BOSTON — As lawyers increasingly perform their work using mobile devices, work-related applications are more important than ever before. For tracking billable hours, signing documents and other tasks, these eight apps are useful additions to any lawyer’s arsenal of tools.
RogueTime, an iPhone and iPad app that captures phone calls for billing purposes, can provide a great benefit in tracking time for billable hours.
The app categorizes calls on an iPhone by client and date and then calculates the total amount due. RogueTime integrates with the iPhone address book to create a client list, and additional clients can be added manually. The app allows lawyers to enter standard billing rates for phone calls or to enter a different rate for specific clients.
Reports with time spent and the total cost can be emailed and added to an attorney’s main billing system.
The app costs $6.99 and is available at the Mac App Store.
GoodReader is a popular choice for iPad users — it was the bestselling non-Apple iPad app in the country in 2010.
The app manages all types of files, including pictures, Word documents and PDF files — a common format for lawyers, particularly those who practice in federal court.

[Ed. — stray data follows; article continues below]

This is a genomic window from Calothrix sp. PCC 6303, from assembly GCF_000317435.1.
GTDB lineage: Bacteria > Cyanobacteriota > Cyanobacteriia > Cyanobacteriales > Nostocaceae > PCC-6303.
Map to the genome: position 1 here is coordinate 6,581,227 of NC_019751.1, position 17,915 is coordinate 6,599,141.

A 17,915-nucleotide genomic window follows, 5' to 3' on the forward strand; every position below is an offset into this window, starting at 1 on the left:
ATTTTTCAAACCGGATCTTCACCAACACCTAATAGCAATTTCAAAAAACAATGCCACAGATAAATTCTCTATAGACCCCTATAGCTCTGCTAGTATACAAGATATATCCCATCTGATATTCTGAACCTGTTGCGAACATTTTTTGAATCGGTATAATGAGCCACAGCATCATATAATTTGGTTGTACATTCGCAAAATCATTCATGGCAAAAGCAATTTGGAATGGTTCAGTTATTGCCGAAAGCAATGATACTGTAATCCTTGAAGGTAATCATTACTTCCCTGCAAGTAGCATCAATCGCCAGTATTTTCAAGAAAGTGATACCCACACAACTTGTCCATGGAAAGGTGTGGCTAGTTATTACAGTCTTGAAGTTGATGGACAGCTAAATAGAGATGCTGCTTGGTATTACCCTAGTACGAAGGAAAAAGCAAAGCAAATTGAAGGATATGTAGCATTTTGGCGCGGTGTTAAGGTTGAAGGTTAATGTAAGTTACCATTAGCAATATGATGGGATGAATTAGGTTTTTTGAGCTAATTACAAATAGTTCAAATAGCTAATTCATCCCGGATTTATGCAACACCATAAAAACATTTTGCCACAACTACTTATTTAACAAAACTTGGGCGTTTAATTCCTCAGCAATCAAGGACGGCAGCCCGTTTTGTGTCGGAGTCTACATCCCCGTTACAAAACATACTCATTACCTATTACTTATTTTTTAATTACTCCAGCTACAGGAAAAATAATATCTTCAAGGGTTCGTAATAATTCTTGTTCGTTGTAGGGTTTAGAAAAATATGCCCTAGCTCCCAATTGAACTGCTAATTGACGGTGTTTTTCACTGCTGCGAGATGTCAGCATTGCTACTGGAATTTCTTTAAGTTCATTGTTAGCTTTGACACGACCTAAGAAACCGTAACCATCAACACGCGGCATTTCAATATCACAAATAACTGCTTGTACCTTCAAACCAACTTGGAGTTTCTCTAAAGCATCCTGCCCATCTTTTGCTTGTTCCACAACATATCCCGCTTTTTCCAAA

“GoodReader is the most useful app that I have purchased for my iPad,” said Jeff Richardson, a partner at Adams and Reese in New Orleans and author of the iPhone J.D. blog.
“Virtually every document that I work with in my practice is either already in PDF format or can be easily exported to PDF format,” said Richardson. “I use GoodReader to read and annotate documents and store them into folders that correspond to my cases.”
GoodReader is compatible with Dropbox, and any file in the Dropbox folder — and all of its contents — can be synced to GoodReader.
The app also allows lawyers to sync any changes made to a document on GoodReader to iterations saved elsewhere. So, a lawyer could sync a client file to GoodReader, work on a motion or pleadings on an iPad over the weekend or while on vacation, and then sync it back up in the office.
GoodReader allows users to work with text in both Word and PDF formats, highlighting a word or phrase to be cut or copied or moved with the touch of a finger, or writing notes in the margin of a document.
“Swiping through pages with the tap of a finger is fast, and having every document that I might need with me at all times is incredibly useful,” Richardson said. “I can carry around dozens of depositions that are hundreds of pages long and all of the important pleadings from a case without adding any weight to my briefcase.”
For the security-minded, GoodReader files can be encrypted, and users can add a password to the app.
For the iPad, GoodReader costs $4.99.
A version of the app is also available for the iPhone at the same price.
Ready to do away with the classic yellow legal pad? Try Notes Plus, which allows users to handwrite text.
Using an index finger, lawyers can create text that looks like it was written by hand, including basic drawings and shapes. The color, thickness, transparency, text font, size, color and paper background are all customizable.
Typed text can also be inserted anywhere on the page, in a variety of font sizes, colors and typefaces.
Notes can be organized in a folder structure and can be password-protected.